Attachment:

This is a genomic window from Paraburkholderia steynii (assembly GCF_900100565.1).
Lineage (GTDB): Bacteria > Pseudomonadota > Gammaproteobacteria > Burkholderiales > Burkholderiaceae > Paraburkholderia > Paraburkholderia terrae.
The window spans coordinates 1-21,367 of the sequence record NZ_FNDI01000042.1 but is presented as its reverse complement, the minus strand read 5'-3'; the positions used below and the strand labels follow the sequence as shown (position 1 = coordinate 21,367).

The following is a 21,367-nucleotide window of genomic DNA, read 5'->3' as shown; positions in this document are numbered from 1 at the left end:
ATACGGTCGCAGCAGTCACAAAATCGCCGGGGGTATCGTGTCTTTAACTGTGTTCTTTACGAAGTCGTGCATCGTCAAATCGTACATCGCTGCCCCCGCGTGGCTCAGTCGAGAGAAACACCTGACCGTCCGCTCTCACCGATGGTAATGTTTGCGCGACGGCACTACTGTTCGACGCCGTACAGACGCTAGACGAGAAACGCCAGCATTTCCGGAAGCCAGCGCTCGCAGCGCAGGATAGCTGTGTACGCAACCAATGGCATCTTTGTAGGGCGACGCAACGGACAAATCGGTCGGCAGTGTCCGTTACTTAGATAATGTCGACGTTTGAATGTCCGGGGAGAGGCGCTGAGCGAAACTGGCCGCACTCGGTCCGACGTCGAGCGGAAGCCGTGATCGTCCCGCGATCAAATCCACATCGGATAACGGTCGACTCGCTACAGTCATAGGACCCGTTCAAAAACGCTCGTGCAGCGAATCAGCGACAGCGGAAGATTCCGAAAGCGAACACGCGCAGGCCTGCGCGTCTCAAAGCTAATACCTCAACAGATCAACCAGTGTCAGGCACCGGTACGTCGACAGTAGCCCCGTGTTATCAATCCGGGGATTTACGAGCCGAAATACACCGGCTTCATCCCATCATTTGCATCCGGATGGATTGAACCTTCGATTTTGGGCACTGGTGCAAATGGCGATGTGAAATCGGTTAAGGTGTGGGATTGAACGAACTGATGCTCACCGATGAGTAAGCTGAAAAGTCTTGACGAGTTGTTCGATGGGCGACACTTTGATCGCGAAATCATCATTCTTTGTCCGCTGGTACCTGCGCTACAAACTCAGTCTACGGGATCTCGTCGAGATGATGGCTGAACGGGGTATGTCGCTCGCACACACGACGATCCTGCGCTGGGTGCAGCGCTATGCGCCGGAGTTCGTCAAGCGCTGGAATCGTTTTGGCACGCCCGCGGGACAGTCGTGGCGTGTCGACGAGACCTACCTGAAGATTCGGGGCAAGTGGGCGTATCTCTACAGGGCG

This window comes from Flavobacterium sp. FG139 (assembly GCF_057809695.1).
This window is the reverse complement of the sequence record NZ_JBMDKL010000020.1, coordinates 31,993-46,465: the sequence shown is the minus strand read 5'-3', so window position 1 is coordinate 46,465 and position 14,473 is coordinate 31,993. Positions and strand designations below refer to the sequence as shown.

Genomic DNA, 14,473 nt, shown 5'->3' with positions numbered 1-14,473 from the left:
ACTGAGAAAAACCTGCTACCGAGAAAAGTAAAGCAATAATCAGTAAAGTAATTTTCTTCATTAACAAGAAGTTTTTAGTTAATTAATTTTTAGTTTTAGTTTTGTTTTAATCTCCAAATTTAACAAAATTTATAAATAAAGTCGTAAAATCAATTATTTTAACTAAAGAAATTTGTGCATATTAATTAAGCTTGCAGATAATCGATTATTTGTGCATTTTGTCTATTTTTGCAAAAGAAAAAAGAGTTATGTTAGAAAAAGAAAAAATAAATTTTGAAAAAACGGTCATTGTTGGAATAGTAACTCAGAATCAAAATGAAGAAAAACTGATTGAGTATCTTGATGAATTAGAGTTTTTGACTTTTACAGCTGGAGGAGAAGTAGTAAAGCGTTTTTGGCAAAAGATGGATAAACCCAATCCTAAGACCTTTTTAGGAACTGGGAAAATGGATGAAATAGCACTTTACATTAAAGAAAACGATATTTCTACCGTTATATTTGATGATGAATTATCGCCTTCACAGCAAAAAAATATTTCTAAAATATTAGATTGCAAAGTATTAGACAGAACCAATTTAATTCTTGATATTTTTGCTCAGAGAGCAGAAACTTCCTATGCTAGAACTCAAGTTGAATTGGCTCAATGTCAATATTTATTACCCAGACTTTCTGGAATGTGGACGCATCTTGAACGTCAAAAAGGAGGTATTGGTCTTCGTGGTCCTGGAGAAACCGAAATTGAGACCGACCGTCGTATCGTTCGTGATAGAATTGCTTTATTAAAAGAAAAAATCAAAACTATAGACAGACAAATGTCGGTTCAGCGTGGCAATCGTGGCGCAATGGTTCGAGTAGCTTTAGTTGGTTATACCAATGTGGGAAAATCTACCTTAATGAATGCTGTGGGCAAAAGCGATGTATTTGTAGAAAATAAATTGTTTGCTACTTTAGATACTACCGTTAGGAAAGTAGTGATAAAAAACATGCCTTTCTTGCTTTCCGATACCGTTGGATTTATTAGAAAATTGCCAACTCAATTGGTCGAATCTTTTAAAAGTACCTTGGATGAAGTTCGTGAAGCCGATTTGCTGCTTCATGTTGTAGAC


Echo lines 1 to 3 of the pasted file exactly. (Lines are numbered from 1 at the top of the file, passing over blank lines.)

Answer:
This is a genomic window from Paraburkholderia steynii (assembly GCF_900100565.1).
Lineage (GTDB): Bacteria > Pseudomonadota > Gammaproteobacteria > Burkholderiales > Burkholderiaceae > Paraburkholderia > Paraburkholderia terrae.
The window spans coordinates 1-21,367 of the sequence record NZ_FNDI01000042.1 but is presented as its reverse complement, the minus strand read 5'-3'; the positions used below and the strand labels follow the sequence as shown (position 1 = coordinate 21,367).